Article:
Oat milk and other beverages featuring oats are beginning to appear more and more on supermarket shelves. These oat-based drinks are made with various types of oat flour, each differing slightly in flavor, texture, and nutritional elements. These flours are characteristic in how they thicken, gel, stabilize, and disperse within liquid products and how they feel within a person’s mouth. In order to produce these unique oat flours, new milling techniques are being developed. One of these was the air knife, developed for one of Prater Industry’s clients.
Air Knife Origin Story
The development of this innovative manufacturing implement began when a client wanted to test one of Prater’s Fine Grinder Mills on a specific oat-based product. The mill was configured to mill the oats to a very fine particle size. After only a short test run, build-up in the mill occurred.
When this happens, the line needs to be shut down, as buildup can damage the mill and rotor, along with blinding the screens so flour cannot get to the conveyor. Had Prater’s team continued with the test, it could have potentially caused the whole system to shut down, an event sometimes referred to as “choking the mill.”
Something needed to be done to keep the product moving and suspended. The team discussed the problem and how to solve it.
Then one team member said, "Let's try some air."
So, Prater’s lab technicians added more airflow to keep the product suspended and moving. The experimentation to resolve this issue resulted in the air knife, an accessory that can be added to a fine grinder to mill oats more efficiently. Yet, the solution did not end there, as the Prater team decided to couple the air knife’s capabilities by applying a special coating to keep oat flour from sticking to protect the milling machine further.
Solving Problems in Oat Processing
Milling oats into a fine powder is extremely difficult. High moisture and oil content can cause multiple issues during short production runs or test runs. Due to this, oats were generally not used for flour until recent years. A 2011 study comparing lipids and fatty acids between oats, barley, sorghum, rice, and wheat found that oats contained more oils than the other grains. In fact, the oil content in both whole and dehulled grains oats was nearly triple that of wheat.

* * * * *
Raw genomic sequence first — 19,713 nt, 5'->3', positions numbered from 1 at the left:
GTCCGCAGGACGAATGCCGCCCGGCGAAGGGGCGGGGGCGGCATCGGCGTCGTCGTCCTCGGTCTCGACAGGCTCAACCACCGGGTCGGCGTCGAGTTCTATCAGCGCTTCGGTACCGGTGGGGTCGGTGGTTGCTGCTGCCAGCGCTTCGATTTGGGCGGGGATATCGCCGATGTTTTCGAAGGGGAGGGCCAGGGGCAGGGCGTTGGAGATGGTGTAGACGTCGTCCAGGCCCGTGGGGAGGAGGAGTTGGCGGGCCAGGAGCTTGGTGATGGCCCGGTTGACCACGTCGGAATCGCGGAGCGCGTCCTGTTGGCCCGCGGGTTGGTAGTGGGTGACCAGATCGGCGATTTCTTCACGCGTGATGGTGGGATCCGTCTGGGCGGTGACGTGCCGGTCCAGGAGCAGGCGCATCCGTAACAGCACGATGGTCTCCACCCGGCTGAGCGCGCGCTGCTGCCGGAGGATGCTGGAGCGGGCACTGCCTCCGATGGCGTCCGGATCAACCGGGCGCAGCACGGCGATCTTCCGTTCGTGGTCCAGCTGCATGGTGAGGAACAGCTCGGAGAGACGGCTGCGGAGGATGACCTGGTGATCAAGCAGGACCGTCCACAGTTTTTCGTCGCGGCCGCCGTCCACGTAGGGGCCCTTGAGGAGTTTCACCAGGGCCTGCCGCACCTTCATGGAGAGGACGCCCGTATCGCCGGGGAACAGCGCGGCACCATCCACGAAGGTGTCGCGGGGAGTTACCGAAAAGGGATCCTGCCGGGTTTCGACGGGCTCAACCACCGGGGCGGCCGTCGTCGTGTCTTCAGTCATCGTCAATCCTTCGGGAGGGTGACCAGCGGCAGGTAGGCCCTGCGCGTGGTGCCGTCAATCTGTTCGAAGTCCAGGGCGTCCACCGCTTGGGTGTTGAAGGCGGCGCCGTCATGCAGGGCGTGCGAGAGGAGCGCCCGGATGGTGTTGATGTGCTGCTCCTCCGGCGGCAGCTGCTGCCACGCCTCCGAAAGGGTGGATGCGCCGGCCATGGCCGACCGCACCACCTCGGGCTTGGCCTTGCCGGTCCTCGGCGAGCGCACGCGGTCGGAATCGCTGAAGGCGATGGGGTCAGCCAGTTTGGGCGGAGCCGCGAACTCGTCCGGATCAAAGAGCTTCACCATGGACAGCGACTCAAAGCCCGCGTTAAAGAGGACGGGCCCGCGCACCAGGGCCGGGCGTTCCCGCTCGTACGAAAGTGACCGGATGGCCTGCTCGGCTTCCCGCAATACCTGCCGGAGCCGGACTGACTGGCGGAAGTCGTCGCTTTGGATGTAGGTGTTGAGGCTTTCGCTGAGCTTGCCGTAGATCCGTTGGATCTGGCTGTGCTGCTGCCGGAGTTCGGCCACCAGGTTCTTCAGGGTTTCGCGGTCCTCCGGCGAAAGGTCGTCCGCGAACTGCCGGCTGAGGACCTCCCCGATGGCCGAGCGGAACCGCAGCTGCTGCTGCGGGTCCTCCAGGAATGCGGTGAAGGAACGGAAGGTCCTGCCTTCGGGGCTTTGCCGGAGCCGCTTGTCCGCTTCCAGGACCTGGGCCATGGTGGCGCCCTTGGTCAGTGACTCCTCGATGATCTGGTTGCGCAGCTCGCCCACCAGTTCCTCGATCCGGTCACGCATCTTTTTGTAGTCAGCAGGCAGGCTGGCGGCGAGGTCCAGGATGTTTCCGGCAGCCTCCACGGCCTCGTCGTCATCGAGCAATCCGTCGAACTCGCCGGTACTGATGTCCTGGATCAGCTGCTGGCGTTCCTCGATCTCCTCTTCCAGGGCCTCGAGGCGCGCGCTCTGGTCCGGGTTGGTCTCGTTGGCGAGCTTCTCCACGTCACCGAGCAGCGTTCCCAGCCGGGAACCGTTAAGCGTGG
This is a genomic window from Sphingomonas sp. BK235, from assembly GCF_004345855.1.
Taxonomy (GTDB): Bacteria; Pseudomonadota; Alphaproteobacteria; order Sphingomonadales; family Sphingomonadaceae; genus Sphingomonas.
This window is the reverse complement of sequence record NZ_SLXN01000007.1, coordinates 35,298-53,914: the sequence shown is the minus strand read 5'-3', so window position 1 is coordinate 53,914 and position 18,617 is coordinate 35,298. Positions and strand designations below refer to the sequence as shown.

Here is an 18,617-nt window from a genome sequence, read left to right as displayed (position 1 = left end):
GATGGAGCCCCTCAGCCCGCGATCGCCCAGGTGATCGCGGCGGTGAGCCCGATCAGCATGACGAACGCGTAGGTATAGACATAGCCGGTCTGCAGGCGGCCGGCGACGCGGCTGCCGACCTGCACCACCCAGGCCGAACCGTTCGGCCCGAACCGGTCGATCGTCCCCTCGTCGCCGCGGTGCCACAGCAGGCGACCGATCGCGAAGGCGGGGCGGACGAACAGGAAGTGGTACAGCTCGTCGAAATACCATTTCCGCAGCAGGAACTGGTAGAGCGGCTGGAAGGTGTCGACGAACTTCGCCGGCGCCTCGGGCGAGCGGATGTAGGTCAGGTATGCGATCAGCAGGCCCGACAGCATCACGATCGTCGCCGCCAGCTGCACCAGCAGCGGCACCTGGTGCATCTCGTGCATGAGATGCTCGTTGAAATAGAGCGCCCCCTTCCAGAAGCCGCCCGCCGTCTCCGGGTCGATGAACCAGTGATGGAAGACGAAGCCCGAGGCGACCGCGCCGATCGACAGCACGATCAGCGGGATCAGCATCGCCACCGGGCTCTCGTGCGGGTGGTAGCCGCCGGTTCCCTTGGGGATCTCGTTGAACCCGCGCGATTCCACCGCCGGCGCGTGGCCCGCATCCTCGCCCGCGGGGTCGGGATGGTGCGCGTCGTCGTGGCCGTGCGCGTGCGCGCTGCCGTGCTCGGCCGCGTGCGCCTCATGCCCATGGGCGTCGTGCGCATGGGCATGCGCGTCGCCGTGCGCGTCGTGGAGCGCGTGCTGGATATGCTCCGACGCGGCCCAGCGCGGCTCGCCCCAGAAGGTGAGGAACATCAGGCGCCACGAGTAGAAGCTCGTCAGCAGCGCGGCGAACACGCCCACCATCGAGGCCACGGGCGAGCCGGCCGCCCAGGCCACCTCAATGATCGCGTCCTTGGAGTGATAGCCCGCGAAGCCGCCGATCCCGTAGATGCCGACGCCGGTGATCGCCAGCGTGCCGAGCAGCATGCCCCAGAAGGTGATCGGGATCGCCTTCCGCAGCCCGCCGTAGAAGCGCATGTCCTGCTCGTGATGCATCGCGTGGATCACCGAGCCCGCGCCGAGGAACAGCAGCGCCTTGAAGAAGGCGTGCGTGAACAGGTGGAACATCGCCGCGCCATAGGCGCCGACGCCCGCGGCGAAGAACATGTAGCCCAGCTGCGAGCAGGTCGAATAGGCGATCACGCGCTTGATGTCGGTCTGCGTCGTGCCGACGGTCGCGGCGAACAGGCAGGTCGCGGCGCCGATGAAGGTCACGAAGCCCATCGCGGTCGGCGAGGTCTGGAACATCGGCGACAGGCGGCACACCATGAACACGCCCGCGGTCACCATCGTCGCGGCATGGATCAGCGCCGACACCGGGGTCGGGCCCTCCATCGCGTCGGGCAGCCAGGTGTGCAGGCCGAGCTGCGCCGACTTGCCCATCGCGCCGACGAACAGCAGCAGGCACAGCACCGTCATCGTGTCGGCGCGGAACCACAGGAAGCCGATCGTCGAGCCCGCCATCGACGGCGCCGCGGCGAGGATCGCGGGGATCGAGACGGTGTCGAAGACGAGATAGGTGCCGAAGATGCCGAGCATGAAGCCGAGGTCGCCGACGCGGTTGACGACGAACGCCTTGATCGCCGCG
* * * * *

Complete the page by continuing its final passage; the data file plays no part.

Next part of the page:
Problems inherent in the fine milling of oats include:
- Can damage rotors should the machine crash.
- Causes more buildup, which requires more stopping and starting of the production line to keep machinery clean and limit the time that the mill can run continuously.
- Fine powders can fill the holes in screens, preventing products from moving out of the mill, commonly called “blinding of the screens”.
- Oat flour requires very fine grinding, with an average particle size below 75 microns (about 200 mesh).
- Puts more wear and tear on the mill, lessening its lifecycle.
- Sticky product clings to interior machine surfaces, building up to a point where it can clog and even ruin equipment.
The air knife helps resolve these problems.
How the Air Knife Works
In simple terms, the air knife creates sufficient airflow to keep the milled material suspended in the milling chamber longer thereby keeping the internals of the mill clean. An air knife is not a standalone piece of equipment, it is an accessory that can be added to new or existing mills. To operate, an air knife uses a pressure blower to pump air through a small slit in order to create sufficient air velocity to keep fine powders from settling within the mill. This airstream helps fine grinding mills to efficiently mill products with high moisture and oil content.